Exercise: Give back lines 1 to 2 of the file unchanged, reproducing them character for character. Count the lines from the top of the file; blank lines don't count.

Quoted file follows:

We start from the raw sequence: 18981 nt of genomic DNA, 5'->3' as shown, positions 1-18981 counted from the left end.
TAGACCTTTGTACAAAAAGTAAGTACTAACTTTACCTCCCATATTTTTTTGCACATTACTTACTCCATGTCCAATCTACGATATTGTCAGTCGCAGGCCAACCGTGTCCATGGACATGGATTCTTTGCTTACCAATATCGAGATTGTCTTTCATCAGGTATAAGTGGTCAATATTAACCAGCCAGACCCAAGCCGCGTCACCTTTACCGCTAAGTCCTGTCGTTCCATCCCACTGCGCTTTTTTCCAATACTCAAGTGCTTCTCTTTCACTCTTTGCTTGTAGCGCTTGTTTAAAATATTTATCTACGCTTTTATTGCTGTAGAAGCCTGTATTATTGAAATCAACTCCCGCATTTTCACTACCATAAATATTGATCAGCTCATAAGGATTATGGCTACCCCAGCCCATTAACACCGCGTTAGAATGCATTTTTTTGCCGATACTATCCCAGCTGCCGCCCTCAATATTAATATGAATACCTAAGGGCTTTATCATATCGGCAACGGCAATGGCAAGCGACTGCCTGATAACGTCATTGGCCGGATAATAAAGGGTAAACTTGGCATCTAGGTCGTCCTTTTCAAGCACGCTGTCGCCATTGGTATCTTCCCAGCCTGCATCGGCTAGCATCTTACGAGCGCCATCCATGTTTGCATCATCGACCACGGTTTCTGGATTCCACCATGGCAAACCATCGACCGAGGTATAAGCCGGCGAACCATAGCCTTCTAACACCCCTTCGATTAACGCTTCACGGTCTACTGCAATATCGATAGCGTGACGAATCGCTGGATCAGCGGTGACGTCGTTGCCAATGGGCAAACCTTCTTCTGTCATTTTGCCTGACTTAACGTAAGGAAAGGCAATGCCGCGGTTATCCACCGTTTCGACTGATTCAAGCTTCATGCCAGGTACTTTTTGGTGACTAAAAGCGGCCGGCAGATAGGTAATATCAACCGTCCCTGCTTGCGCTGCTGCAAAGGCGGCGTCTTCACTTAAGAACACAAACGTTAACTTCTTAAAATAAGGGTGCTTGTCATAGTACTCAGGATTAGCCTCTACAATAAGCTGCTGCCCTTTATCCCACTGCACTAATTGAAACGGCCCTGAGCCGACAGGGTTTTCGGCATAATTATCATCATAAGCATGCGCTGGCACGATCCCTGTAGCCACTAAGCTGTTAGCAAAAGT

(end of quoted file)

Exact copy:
We start from the raw sequence: 18981 nt of genomic DNA, 5'->3' as shown, positions 1-18981 counted from the left end.
TAGACCTTTGTACAAAAAGTAAGTACTAACTTTACCTCCCATATTTTTTTGCACATTACTTACTCCATGTCCAATCTACGATATTGTCAGTCGCAGGCCAACCGTGTCCATGGACATGGATTCTTTGCTTACCAATATCGAGATTGTCTTTCATCAGGTATAAGTGGTCAATATTAACCAGCCAGACCCAAGCCGCGTCACCTTTACCGCTAAGTCCTGTCGTTCCATCCCACTGCGCTTTTTTCCAATACTCAAGTGCTTCTCTTTCACTCTTTGCTTGTAGCGCTTGTTTAAAATATTTATCTACGCTTTTATTGCTGTAGAAGCCTGTATTATTGAAATCAACTCCCGCATTTTCACTACCATAAATATTGATCAGCTCATAAGGATTATGGCTACCCCAGCCCATTAACACCGCGTTAGAATGCATTTTTTTGCCGATACTATCCCAGCTGCCGCCCTCAATATTAATATGAATACCTAAGGGCTTTATCATATCGGCAACGGCAATGGCAAGCGACTGCCTGATAACGTCATTGGCCGGATAATAAAGGGTAAACTTGGCATCTAGGTCGTCCTTTTCAAGCACGCTGTCGCCATTGGTATCTTCCCAGCCTGCATCGGCTAGCATCTTACGAGCGCCATCCATGTTTGCATCATCGACCACGGTTTCTGGATTCCACCATGGCAAACCATCGACCGAGGTATAAGCCGGCGAACCATAGCCTTCTAACACCCCTTCGATTAACGCTTCACGGTCTACTGCAATATCGATAGCGTGACGAATCGCTGGATCAGCGGTGACGTCGTTGCCAATGGGCAAACCTTCTTCTGTCATTTTGCCTGACTTAACGTAAGGAAAGGCAATGCCGCGGTTATCCACCGTTTCGACTGATTCAAGCTTCATGCCAGGTACTTTTTGGTGACTAAAAGCGGCCGGCAGATAGGTAATATCAACCGTCCCTGCTTGCGCTGCTGCAAAGGCGGCGTCTTCACTTAAGAACACAAACGTTAACTTCTTAAAATAAGGGTGCTTGTCATAGTACTCAGGATTAGCCTCTACAATAAGCTGCTGCCCTTTATCCCACTGCACTAATTGAAACGGCCCTGAGCCGACAGGGTTTTCGGCATAATTATCATCATAAGCATGCGCTGGCACGATCCCTGTAGCCACTAAGCTGTTAGCAAAAGT